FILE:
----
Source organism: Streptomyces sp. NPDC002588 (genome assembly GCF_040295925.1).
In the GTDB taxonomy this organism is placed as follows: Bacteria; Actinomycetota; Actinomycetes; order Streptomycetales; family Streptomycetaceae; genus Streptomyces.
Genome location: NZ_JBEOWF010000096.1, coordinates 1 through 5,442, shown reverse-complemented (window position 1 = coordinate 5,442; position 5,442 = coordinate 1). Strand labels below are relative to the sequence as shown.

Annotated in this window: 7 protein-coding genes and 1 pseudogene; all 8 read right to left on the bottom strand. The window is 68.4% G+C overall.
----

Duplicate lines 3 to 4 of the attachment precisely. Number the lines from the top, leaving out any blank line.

Genome location: NZ_JBEOWF010000096.1, coordinates 1 through 5,442, shown reverse-complemented (window position 1 = coordinate 5,442; position 5,442 = coordinate 1). Strand labels below are relative to the sequence as shown.

Annotated in this window: 7 protein-coding genes and 1 pseudogene; all 8 read right to left on the bottom strand. The window is 68.4% G+C overall.